If you’re taking any new subjects this year, or the approach taken to existing subjects is changing (for instance, if you’re going to be doing a lot more lab work in Chemistry this year), then you might need additional resources. That could mean new arts equipment, sports kit or other resources such as extra mathematical instruments or IT resources. This sort of thing can be a lot more annoying to get hold of at a later date than stationery, so best to get it now.
Even if you’re not at the age where you’re still growing, you might have gained or lost weight over the summer. It’s worth taking the time to check, given the awkwardness of discovering that either your uniform or your shoes don’t fit any more when it’s the first day back and there’s nothing you can do about it. If you’ve bought new shoes for the new school year, it’s sensible to wear them for a couple of days to break them in; you don’t want to start the new term with blisters.
Eating well is a lot easier when you’re on holiday and have ample time to make yourself something healthy and delicious whenever you get hungry. When you go back to school, it can be much more of a challenge and you can be faced with choosing between something that’s healthy and something that’s quick. Ease yourself into a good school routine by getting some healthy snacks ready for your first week – the internet is full of great ideas for the kind of thing you could make. You could even prep your lunches, too.
This tip will depend on how you divide chores in your household, but as much as you can, try to get chores out of the way before you go back to school. That way, you’ll give yourself some breathing space to settle in to the new school year without having to worry about washing the family car or mowing the lawn. If your chores can’t be front-loaded (e.g. hoovering or washing up), you could try asking your parents or siblings if they’d be willing to swap.
Hopefully small but vital items will have turned up when you tidied your room, but if not, now’s the time to start looking. You don’t want to be the person who has to queue for a new locker key on the first day back just to get hold of the textbooks you need. It’s worth running through a typical school day in your head to think about what you’ll need to bring with you, because after six weeks off, it’s easy to forgot the little things that make up an essential part of your routine.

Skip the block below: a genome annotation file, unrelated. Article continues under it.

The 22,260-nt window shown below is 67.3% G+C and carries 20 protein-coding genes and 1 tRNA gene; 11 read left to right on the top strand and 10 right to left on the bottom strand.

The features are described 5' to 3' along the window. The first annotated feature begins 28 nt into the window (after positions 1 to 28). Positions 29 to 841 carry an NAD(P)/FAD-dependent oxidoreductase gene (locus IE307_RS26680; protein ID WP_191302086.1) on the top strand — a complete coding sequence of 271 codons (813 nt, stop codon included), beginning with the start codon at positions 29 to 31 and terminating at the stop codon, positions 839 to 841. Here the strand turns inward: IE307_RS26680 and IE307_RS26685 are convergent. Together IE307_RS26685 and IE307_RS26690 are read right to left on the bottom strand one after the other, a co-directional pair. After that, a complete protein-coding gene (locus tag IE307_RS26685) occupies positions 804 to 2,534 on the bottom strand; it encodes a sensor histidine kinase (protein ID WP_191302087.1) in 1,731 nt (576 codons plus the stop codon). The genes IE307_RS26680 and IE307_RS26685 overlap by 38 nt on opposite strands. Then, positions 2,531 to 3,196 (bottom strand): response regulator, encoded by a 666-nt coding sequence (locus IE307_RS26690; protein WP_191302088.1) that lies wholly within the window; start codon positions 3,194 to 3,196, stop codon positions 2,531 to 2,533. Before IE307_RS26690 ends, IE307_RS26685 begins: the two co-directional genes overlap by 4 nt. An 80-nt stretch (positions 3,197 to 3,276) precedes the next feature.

Speaking of that routine, most of us maintain a plan for when we’ll study and when we’ll relax or socialise that’s mostly in our heads, until it gets towards exam time and something more rigorous like a revision timetable is required. But over the long summer holiday, it’s natural to get out of the habit of planning the week ahead while making allowances for the homework you’ll have. Take the time now to think about when you’ll study, when you’ll do extracurriculars and when you’ll have time off, so you don’t get overwhelmed when term starts.
Many studies have suggested that the timing of the school day is incompatible with the natural sleep cycles of teenagers, and that students would be better rested if their day started and finished earlier. Over the holidays, you probably made the most of the chance to go to bed and get up later than normal. Unfortunately, you’ll now have to go back to the normal school day, and if you’ve been used to waking up when it’s nearly lunchtime, the change can be jarring. Make the transition smoother by starting to wake up earlier a few days before you have to go back, so you don’t spend your entire first week of term yawning at people.